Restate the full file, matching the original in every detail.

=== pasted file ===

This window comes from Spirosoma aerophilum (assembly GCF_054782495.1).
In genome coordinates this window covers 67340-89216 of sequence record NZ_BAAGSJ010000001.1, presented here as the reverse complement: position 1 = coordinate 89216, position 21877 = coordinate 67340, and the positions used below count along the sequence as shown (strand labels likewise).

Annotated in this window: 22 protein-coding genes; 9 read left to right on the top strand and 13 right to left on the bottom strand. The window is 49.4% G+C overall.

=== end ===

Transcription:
This window comes from Spirosoma aerophilum (assembly GCF_054782495.1).
In genome coordinates this window covers 67340-89216 of sequence record NZ_BAAGSJ010000001.1, presented here as the reverse complement: position 1 = coordinate 89216, position 21877 = coordinate 67340, and the positions used below count along the sequence as shown (strand labels likewise).

Annotated in this window: 22 protein-coding genes; 9 read left to right on the top strand and 13 right to left on the bottom strand. The window is 49.4% G+C overall.